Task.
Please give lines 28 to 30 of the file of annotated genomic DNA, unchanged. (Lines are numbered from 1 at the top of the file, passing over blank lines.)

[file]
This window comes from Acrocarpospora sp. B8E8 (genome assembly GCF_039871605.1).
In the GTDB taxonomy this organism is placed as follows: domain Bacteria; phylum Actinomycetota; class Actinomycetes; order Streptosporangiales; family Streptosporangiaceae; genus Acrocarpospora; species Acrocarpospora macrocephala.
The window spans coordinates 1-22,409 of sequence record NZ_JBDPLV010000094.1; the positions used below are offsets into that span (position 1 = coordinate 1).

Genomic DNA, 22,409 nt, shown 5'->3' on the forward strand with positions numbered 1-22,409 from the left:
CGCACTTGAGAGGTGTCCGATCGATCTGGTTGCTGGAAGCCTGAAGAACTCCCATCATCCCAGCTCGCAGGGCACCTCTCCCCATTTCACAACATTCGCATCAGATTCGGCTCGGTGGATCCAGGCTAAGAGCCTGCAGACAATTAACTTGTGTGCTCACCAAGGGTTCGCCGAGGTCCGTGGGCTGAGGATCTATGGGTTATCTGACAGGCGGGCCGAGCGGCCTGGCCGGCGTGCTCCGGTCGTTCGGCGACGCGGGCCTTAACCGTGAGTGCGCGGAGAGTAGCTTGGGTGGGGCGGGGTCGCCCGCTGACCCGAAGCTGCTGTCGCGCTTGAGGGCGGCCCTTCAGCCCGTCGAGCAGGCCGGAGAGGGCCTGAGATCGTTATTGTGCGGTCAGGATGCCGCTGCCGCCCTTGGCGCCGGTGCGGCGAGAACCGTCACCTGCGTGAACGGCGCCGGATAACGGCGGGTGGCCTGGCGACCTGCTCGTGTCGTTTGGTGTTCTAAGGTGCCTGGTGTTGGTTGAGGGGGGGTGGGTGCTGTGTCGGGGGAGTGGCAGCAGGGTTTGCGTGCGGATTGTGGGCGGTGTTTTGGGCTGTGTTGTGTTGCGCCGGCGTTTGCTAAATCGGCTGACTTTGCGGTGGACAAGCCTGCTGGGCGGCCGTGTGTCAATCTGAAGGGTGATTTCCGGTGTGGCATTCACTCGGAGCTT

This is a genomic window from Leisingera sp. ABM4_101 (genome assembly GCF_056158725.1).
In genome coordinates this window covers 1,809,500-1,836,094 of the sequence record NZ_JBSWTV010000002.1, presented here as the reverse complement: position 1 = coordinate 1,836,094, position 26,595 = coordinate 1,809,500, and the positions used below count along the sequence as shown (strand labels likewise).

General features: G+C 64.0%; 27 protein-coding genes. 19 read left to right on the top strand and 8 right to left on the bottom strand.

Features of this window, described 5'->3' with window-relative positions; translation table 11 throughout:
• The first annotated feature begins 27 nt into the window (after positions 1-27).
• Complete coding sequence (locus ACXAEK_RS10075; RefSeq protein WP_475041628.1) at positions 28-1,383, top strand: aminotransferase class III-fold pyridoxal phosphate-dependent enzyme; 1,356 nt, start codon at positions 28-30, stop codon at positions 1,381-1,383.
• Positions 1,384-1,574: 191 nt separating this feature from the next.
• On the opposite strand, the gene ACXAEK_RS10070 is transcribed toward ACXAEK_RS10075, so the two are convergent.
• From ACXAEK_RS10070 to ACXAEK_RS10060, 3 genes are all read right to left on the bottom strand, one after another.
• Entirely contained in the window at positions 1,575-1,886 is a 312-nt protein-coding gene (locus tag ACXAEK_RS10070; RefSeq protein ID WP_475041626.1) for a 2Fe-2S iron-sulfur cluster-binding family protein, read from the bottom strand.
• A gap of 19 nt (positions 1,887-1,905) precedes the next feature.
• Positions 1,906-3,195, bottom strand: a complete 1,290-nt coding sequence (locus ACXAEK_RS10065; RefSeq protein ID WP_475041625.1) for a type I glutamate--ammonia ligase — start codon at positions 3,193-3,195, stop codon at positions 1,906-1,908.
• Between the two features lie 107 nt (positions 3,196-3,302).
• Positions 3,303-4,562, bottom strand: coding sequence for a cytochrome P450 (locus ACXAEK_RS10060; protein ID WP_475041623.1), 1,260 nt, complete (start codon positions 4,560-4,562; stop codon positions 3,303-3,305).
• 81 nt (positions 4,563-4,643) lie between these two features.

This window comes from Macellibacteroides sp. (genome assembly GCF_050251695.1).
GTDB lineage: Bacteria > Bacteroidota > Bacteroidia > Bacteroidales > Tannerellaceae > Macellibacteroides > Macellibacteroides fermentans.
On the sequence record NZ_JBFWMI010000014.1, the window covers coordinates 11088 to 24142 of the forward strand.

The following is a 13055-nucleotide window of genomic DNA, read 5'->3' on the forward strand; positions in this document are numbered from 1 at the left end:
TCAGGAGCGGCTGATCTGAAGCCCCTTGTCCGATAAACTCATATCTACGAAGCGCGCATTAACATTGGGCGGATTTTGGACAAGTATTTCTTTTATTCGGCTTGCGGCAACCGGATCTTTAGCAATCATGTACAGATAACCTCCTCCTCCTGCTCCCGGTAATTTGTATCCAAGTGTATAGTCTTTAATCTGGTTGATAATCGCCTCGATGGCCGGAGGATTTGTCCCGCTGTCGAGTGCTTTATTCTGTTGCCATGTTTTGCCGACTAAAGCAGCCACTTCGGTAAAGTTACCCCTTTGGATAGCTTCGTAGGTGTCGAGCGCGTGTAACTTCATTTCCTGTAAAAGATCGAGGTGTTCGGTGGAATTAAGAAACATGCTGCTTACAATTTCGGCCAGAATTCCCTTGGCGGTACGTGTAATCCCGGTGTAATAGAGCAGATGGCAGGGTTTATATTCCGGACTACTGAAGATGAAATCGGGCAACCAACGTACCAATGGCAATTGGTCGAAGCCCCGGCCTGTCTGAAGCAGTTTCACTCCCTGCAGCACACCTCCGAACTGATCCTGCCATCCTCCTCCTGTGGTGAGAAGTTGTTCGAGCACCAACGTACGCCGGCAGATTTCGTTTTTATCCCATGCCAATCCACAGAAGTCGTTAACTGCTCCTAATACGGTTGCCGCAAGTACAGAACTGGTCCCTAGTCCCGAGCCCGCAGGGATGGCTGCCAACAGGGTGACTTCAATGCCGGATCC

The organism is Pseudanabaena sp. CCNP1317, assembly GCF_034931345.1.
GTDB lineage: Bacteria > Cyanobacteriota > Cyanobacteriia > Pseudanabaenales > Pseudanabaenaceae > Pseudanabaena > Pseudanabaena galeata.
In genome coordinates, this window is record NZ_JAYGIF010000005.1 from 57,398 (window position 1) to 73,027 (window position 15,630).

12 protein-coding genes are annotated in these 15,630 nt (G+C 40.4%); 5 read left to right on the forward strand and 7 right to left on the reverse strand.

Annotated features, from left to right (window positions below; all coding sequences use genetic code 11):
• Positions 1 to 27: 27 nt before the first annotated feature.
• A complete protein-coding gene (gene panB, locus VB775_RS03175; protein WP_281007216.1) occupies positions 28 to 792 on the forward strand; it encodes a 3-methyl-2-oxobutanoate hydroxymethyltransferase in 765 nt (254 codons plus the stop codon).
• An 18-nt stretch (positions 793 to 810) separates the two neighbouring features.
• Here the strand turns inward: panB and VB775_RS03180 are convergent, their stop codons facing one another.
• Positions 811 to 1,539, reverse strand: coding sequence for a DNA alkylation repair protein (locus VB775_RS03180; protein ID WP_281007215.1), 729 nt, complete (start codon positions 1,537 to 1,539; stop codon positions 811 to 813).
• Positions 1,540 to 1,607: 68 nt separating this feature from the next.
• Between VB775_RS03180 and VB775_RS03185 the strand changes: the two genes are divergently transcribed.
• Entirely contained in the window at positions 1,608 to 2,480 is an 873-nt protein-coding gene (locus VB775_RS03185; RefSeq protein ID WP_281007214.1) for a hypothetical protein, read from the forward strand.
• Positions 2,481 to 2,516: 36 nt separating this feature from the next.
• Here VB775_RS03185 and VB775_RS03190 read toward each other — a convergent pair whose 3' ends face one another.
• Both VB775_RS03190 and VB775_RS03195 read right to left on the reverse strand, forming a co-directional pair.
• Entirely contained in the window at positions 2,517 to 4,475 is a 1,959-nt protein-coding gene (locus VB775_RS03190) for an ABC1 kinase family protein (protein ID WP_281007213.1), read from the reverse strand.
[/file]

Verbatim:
In genome coordinates, this window is record NZ_JAYGIF010000005.1 from 57,398 (window position 1) to 73,027 (window position 15,630).

12 protein-coding genes are annotated in these 15,630 nt (G+C 40.4%); 5 read left to right on the forward strand and 7 right to left on the reverse strand.

Annotated features, from left to right (window positions below; all coding sequences use genetic code 11):